Girl with a Red Ribbon by Terri Kirby Erickson

Girl with a Red Ribbon

Inspired by “The Red Ribbon,” by artist Abby Warman

This is not so much a girl standing on a sandy
beach, but the impression of a girl—

one who wears a white dress that is more
like a canvas upon which the rising sun paints

its roseate glow, its pale reflections of blue
water. She is carrying a straw hat and striped

towel. Tied in her hair is a bow the color of ripe
strawberries. Pausing in a pool of purple

meant to be her shadow, she is surrounded
by streaks of light as bright as an ivory gull’s

feathers. Yet, it is the rich, red ribbon that calls
to women who remember well the pull

and tug of tying, our mother’s hands as soft
as satin against the nape of our necks—how we,

impatient to be gone, barely felt them—would
give almost anything to feel them now.

*

Terri Kirby Erickson is the author of six collections of poetry, including A Sun Inside My Chest (Press 53), winner of the 2021 International Book Award for Poetry. Her work has appeared in “American Life in Poetry,” Asheville Poetry Review, Healing the Divide, How to Love the World, Poet’s Market, The Christian Century, The Sixty-Four: Best Poets of 2019, The Sun, The Writer’s Almanac, Valparaiso Poetry Review, and many more. Awards include the Joy Harjo Poetry Prize and a Nautilus Silver Book Award. She lives in North Carolina.

The White Bench by Terri Kirby Erickson

The White Bench

In memory of my mother and father

High on a hill above our house, sits
a white, wrought iron bench that belonged
to my parents for years. It looks randomly placed,
as if it were lifted from their yard by a tornado,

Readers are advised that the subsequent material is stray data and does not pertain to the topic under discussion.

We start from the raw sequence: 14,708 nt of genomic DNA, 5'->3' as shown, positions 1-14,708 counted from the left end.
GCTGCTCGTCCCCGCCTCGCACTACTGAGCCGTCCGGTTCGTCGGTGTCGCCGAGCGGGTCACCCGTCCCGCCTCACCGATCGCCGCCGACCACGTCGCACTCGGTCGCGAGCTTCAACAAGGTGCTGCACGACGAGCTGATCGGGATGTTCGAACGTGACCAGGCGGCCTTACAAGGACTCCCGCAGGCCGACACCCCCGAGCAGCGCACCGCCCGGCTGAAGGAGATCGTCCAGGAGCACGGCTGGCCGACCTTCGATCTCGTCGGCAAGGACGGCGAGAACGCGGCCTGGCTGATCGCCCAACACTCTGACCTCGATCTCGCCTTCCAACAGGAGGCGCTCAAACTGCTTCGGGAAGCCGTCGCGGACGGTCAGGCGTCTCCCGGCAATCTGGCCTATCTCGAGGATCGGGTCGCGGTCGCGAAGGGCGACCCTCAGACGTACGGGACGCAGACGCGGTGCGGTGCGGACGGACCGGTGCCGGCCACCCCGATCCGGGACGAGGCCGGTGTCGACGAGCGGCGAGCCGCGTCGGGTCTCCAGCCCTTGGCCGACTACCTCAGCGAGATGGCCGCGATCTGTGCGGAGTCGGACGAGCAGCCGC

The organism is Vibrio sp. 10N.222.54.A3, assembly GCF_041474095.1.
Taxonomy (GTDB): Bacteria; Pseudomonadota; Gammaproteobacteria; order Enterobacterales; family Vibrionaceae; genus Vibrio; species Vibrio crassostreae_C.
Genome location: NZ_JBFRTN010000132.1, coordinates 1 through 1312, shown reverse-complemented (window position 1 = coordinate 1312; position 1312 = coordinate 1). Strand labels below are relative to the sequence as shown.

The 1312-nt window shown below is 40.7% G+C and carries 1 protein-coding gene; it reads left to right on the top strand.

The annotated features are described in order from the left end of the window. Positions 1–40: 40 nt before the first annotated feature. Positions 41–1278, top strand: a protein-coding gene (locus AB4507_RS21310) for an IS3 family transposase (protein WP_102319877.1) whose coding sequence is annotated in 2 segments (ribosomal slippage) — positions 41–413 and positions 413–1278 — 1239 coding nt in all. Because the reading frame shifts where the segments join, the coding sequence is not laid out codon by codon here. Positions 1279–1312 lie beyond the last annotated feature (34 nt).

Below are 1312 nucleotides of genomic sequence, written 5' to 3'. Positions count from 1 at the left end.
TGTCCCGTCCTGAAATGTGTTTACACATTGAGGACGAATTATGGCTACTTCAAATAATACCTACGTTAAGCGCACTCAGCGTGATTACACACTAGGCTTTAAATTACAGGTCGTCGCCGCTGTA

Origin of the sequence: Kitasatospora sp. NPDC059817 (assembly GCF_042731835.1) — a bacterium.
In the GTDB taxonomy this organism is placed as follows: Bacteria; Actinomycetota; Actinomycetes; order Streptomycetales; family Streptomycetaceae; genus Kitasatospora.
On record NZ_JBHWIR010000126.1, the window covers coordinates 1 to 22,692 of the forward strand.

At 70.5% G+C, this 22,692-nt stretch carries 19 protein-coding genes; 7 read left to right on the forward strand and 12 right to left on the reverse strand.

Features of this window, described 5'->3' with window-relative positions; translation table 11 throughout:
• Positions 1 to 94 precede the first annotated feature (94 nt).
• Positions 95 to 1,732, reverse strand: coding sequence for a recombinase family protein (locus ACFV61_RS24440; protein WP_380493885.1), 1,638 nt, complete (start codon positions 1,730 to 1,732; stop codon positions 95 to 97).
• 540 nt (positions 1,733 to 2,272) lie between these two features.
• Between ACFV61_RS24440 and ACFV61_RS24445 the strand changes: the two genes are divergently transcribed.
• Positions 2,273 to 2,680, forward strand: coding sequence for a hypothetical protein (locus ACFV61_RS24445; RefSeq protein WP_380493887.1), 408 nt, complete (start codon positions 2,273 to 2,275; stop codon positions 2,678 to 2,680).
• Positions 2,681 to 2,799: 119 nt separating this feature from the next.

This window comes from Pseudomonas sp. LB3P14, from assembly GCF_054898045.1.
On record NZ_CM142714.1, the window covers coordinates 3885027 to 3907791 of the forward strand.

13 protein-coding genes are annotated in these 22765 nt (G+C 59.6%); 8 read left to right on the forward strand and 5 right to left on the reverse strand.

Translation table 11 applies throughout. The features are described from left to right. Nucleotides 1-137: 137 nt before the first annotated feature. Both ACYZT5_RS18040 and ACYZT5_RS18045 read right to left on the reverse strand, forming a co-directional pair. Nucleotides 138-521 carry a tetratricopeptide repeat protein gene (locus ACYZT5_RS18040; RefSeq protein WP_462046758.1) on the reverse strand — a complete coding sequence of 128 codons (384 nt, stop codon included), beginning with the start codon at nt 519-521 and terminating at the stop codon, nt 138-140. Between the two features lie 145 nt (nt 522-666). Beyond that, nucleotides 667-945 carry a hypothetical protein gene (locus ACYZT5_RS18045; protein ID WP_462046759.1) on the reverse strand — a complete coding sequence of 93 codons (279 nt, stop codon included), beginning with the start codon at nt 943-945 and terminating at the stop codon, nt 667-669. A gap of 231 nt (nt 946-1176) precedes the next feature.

and dropped where it is now, in mine.
But I can see it from our screened-in porch
and through all the back windows—the arched
backrest with its white roses and curled
leaves that almost look like lace, how it glows
and glistens when the sun begins to rise
above the red oaks and poplars. When resting
on its cool seat after climbing the steep hill,
I can see the whole neighborhood, as if I were a bird
on a branch. And the breeze seems to find me
there, on my parents’ bench, more than
anywhere else in the yard—memories, too,
as well as scenes I can imagine—like my mother
spotting it in the store, how her face settled
into longing, how my father, who loved
her so, said let’s take it home, and they did.

*

Terri Kirby Erickson is the author of six collections of poetry, including A Sun Inside My Chest (Press 53, Fall, 2020). Her work has appeared in “American Life in Poetry,” Asheville Poetry Review, Atlanta Review, JAMA, Poet’s Market, The Christian Century, The Sun, The Writer’s Almanac, Valparaiso Poetry Review, Verse Daily, and many others. Her awards include the Joy Harjo Poetry Prize, Nazim Hikmet Award, and a Nautilus Silver Book Award. She lives in North Carolina.

Night Talks by Terri Kirby Erickson

Night Talks

When one would wake in the night, the other
followed. Then, in their bed, next to their window
that was always open, my mother and father
would talk to the sound of cars going by,
the hum of streetlights, the occasional bark
of a neighbor’s dog. They spoke of high school
dances, family vacations, raising children,
being grandparents. And their faces, soft
with age and sleep, were hidden in the dark,
so they could speak at last of their lost son,
without any need to shield each other from
that pain. It must have been a relief to unpack
the shared sadness they courageously carried,
to put it down, if only for an hour. It was like
I could hear them from my own bed
across town, as I slipped into a deeper sleep,
reassured and comforted by their beloved
familiar voices echoing among the stars.

 

Terri Kirby Erickson is the author of six collections of poetry, including A Sun Inside My Chest (Press 53, Fall, 2020). Her work has appeared in Ted Kooser’s “American Life in Poetry,” Asheville Poetry ReviewAtlanta ReviewJAMAPoet’s MarketThe Christian CenturyThe SunThe Writer’s AlmanacValparaiso Poetry ReviewVerse Daily, and many others. Her awards include the Joy Harjo Poetry Prize, Nazim Hikmet Award, and a Nautilus Silver Book Award. She lives in North Carolina.